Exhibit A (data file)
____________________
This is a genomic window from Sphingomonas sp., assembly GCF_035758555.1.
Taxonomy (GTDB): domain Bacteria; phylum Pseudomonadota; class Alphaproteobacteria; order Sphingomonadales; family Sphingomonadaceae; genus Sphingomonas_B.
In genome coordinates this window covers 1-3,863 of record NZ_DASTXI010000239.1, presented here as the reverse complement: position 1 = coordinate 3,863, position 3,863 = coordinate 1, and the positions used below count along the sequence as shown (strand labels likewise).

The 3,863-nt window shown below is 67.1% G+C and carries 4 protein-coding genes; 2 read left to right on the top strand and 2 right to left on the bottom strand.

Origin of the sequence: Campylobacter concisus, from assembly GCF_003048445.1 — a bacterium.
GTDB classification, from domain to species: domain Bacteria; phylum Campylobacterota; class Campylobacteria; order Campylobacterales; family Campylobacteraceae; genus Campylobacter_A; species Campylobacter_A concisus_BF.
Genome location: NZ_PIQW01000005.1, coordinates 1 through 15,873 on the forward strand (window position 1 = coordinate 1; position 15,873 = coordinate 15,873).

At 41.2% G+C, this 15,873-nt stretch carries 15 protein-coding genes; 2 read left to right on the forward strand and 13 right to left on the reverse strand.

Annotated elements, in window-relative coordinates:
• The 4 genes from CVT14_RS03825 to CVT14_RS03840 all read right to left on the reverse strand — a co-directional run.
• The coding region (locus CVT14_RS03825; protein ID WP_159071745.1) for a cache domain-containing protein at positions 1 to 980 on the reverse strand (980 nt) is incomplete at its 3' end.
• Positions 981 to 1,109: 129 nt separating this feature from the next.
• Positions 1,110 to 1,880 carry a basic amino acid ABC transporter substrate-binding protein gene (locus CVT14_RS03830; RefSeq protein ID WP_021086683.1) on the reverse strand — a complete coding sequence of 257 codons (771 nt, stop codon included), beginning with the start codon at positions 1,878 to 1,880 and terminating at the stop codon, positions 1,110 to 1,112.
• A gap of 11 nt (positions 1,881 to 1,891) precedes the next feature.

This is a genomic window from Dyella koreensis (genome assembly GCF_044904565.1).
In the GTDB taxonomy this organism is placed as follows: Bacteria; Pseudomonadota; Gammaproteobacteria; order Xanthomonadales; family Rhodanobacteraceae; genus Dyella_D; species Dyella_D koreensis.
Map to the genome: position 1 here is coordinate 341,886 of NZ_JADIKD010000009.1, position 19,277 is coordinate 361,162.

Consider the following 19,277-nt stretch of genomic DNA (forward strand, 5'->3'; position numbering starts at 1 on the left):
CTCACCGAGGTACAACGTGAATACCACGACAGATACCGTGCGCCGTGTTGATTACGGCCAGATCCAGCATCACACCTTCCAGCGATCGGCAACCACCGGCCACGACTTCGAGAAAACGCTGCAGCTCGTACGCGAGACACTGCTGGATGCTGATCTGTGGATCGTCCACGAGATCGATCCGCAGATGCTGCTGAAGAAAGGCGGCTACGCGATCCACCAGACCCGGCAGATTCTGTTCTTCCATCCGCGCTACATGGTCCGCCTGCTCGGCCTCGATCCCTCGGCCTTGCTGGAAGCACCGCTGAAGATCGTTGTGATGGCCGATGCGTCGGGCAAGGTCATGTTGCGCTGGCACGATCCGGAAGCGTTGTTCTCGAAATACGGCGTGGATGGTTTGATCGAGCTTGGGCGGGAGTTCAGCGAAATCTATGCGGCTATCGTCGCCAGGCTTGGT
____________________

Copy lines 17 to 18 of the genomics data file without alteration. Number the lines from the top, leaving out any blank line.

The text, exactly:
Map to the genome: position 1 here is coordinate 341,886 of NZ_JADIKD010000009.1, position 19,277 is coordinate 361,162.

Consider the following 19,277-nt stretch of genomic DNA (forward strand, 5'->3'; position numbering starts at 1 on the left):